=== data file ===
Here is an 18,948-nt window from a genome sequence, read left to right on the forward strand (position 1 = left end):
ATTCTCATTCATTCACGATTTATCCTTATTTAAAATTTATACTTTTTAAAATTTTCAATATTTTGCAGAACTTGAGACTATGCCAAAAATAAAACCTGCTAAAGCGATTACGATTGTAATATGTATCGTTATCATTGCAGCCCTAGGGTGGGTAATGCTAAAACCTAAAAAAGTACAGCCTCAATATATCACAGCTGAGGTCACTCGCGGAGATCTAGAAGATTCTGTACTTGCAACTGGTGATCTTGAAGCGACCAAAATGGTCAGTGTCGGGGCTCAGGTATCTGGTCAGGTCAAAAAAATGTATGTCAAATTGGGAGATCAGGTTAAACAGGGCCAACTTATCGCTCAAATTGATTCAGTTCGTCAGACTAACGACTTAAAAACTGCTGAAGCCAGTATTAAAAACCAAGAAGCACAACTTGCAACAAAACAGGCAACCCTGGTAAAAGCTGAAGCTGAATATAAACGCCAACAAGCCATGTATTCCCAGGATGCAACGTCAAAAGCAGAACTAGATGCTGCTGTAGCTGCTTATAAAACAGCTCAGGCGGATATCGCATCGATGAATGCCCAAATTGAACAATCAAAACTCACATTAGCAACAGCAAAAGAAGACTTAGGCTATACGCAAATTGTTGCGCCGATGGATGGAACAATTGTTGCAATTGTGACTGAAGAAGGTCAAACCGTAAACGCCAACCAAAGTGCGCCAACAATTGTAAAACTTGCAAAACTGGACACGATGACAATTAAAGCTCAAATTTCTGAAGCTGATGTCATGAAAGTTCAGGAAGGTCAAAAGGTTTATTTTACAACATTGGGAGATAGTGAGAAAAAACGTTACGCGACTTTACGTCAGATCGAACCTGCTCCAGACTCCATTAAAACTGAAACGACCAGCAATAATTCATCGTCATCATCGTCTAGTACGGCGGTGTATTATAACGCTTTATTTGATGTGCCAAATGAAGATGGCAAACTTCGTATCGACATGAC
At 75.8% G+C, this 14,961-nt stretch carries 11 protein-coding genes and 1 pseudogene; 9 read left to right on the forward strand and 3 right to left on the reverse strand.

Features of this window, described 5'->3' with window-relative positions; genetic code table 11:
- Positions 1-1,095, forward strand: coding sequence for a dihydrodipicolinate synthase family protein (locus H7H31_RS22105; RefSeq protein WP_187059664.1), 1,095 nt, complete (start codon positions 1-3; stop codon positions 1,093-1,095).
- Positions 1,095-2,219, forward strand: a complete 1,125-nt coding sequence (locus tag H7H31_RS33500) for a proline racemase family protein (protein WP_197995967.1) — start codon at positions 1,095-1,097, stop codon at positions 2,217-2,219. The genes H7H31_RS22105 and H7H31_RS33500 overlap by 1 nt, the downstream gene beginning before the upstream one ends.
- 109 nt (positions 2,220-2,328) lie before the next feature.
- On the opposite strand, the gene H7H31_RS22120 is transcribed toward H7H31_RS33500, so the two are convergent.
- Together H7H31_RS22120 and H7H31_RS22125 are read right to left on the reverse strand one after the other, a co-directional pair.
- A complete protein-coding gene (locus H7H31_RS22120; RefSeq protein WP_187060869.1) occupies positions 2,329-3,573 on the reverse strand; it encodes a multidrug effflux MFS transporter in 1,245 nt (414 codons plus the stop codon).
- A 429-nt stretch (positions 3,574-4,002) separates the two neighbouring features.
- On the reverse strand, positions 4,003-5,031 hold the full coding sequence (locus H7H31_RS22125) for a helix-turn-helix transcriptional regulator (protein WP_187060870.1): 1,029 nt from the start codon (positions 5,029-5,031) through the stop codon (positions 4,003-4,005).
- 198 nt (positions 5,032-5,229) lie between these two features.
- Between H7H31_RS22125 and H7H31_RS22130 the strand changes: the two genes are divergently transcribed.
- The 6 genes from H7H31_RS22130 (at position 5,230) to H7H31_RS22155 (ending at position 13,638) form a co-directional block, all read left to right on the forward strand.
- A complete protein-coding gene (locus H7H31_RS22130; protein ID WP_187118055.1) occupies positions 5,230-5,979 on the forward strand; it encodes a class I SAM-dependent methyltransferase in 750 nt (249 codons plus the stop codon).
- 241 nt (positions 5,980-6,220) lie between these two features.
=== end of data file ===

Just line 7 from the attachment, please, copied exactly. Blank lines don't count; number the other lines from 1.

- 109 nt (positions 2,220-2,328) lie before the next feature.